Indeed had be closely adhered to HALE's, or any other Distribution, it might probably have rendered the Task he had undertaken less laborious; at least, it would have saved him the Trouble of the present Publication. For be foon became fenfible of one Inconvenience attending his Deviation from former Systems : That, in a Course of oral LeEtures, on a Science entirely new, and sometimes a little abstruse, it was not always easy for his Audience so far to command their Attention, as at once to apprehend both
the Method and Matter delivered: And, when. ever, through Inattention in the Hearers, or ( too frequently) through Obscurity in the Reader, any Point of Importance was forgotten or misunderstood, it became next to impossible to gather up the broken Clue, without having some written Compendium to which they might resort upon Occasion. These Conßderations gave Birth to the following ANALYSIS, which exhibits the Order, and principal Divisions, of his Course ; and is only to be considered as a larger Syllabus, interspersed with a few Definitions and general Rules, to asijt the Recollection of such Gentlemen as have formerly honoured him with their Attendance; or such as may hereafter become bis Auditors, till this Task Mall fall into abler Hands, and the Province, which he originally undertook in a private Capacity, shall be put upon a public Establishment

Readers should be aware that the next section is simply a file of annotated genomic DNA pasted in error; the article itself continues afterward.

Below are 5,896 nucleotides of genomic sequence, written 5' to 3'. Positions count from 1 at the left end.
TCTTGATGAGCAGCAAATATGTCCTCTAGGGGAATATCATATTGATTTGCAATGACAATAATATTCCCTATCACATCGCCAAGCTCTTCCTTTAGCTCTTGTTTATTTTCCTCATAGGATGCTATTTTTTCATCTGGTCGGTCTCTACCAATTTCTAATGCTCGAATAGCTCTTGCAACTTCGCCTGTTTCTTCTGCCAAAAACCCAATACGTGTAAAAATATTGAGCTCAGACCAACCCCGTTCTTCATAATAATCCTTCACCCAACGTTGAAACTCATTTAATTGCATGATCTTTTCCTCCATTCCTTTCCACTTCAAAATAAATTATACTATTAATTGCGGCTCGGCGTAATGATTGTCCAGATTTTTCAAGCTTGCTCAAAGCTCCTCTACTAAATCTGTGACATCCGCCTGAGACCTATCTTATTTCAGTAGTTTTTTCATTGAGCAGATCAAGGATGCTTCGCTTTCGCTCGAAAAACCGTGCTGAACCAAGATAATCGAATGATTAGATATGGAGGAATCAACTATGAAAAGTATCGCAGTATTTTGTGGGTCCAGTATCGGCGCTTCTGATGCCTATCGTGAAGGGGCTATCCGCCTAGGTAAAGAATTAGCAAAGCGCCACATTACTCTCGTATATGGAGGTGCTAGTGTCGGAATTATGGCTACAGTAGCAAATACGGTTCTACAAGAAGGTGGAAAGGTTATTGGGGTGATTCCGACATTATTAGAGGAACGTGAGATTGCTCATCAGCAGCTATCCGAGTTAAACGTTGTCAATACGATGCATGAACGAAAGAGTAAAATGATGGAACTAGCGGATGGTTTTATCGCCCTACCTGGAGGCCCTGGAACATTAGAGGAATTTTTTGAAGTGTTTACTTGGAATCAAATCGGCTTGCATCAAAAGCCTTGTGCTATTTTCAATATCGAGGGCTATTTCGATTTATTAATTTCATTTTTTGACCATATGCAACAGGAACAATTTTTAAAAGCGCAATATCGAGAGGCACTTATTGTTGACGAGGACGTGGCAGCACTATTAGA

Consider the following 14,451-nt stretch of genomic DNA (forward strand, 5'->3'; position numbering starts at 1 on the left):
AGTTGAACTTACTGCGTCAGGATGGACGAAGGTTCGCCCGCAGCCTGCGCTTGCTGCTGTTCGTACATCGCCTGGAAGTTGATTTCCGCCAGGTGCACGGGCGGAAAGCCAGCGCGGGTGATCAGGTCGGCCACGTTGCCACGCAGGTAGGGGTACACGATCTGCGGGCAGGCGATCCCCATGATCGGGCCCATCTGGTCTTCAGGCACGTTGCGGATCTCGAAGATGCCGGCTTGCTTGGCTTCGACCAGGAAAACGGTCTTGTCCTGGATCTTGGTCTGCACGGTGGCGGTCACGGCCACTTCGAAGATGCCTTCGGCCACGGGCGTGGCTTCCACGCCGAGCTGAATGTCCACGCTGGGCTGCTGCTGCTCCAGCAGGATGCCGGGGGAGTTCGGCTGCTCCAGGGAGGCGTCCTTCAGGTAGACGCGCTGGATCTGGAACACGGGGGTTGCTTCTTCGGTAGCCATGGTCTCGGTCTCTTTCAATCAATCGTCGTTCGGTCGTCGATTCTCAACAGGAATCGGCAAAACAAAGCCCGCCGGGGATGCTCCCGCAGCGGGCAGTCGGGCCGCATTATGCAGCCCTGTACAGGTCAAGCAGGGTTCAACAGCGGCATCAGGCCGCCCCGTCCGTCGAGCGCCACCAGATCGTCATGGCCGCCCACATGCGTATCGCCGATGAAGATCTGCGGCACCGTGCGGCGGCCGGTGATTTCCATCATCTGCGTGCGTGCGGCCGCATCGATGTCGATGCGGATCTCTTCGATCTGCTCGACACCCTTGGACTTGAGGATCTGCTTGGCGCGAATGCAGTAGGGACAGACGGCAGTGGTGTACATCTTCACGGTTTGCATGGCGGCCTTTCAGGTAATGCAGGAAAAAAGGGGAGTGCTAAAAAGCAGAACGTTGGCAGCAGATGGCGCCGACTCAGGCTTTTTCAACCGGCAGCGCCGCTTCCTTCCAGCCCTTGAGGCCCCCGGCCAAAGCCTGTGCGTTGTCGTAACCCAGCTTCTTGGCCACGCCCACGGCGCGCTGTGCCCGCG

To the ANALYSIS is subjoined an APPENDIX, consisting of such Tables, Copies of Instruments, and Forms of judicial Proceedings, as were judged to be necesary for explaining certain
* This was done in 1758, in Consequence of Mr Viner's Benefaction ; and the Author bad the Honour to be unanimously cle&ted the first Profesor of municipal Law.
Principles, and Matters of daily Practice ; of which it was however impracticable to convey any adequate Idea by verbal Descriptions only.
With regard to the Book in general, if by any Accident it should fall into other Hands than those for whose Use it is designed, the Author hopes it will meet with that Candour which is ever the Companion of found Learning. The Gentlemen of his own Profesion, he is confident, will suspend their Censures of whatever (in this Abstract) may appear either dubious or unwarrantable ; at least till they are informed how far (in the Work at large) it is guarded by Restrictions, qualified by Exceptions, or supported by Reason and Authority. And, in the end, he must beg Leave to apply to his whole Undertaking, as well as to this trifling Performance, the Words of his Master LITTLETON : “ Jeo ne voill que “tu crez, que tout ceo que jeo ay dit en lez is
ditez Lyvers soit LEY; quar jeo ne ceo voill
emprendre, ne presumer sur moy. - -Nient “meyns, coment que certen Choses, queux “sont motes et specyfiez en lez ditez Lyvers,
pas Ley, uncore tielx Choses ferront “toy plus apte et able de entendre et apprendre “ lez Argumentez et lez Reasons del Ley."